BOROUGHWIDE – Brooklyn businesses are laying off part-time workers as they struggle to respond to the coronavirus outbreak. The Brooklyn Chamber of Commerce warns of a “complete collapse” for small businesses that have supported neighborhoods for generations, with 50 percent average revenue losses reported.
Restaurants, bars, hotels, and entertainment venues are the worst-hit, while most manufacturers retailers have experienced significant impacts, according to the Brooklyn Chamber. Grocery and drug stores, however, have experienced a surge of shoppers stockpiling groceries and medication. Most businesses worry about their workplace, especially if they need to suspend operations.
“Restaurants, retailers, construction firms and small manufacturers do not have the means to close and operate remotely, nor do they have the financial cushion to absorb this blow,” says Randy Peers, President & CEO of the Brooklyn Chamber of Commerce. “Depending on the duration of the crisis, many businesses will face difficult decisions, which will include laying off employees and possibly closing indefinitely.”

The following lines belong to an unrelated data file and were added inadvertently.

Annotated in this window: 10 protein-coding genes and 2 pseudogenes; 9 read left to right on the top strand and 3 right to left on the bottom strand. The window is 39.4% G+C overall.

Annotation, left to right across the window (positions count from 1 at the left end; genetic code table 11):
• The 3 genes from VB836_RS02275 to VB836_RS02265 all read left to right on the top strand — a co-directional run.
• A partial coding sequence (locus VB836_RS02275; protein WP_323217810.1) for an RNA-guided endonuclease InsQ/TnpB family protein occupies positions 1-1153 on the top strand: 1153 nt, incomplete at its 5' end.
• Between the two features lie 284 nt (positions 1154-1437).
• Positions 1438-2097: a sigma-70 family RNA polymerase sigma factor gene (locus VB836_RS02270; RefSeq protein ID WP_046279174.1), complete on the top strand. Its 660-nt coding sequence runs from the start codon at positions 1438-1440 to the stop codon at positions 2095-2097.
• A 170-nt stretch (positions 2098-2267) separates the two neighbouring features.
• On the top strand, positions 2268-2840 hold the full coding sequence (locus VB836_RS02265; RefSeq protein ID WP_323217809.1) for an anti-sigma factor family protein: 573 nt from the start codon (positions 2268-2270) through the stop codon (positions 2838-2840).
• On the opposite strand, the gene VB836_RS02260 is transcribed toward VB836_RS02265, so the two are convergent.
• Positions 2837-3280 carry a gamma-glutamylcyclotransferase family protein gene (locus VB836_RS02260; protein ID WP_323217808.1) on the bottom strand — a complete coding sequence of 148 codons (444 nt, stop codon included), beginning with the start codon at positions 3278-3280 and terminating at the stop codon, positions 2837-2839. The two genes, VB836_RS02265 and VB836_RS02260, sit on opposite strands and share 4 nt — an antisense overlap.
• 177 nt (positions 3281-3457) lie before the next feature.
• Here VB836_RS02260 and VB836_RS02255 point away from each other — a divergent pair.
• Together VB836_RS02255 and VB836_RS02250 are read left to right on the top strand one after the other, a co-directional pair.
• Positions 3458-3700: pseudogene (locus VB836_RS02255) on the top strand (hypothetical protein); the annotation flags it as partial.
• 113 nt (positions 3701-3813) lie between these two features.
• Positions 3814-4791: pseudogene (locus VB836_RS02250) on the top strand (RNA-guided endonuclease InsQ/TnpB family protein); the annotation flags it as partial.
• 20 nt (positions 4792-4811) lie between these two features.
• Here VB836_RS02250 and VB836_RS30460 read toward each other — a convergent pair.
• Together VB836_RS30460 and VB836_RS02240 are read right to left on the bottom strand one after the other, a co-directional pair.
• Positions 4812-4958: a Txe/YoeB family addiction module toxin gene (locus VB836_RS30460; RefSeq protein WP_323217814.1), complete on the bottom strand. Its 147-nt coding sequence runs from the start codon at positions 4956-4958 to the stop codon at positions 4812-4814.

On Thursday, March 19, Council Speaker Corey Johnson proposed a $12 billion relief plan to help businesses and workers in New York City impacted by the coronavirus pandemic. But as guidelines change daily, confused business owners are asking for clarification. “We have been in the business since 2000 and we survived 9/11 but this is so different,” says one Brooklyn salon owner. “We had to cancel all 38 scheduled appointments this week.”
Zero-interest loans from the City are helpful to some business owners, but many of them can’t take on more debt. The Brooklyn Chamber of Commerce welcomes tax payment deferments, outright reduction, or temporary elimination, as well as rent reductions and suspensions.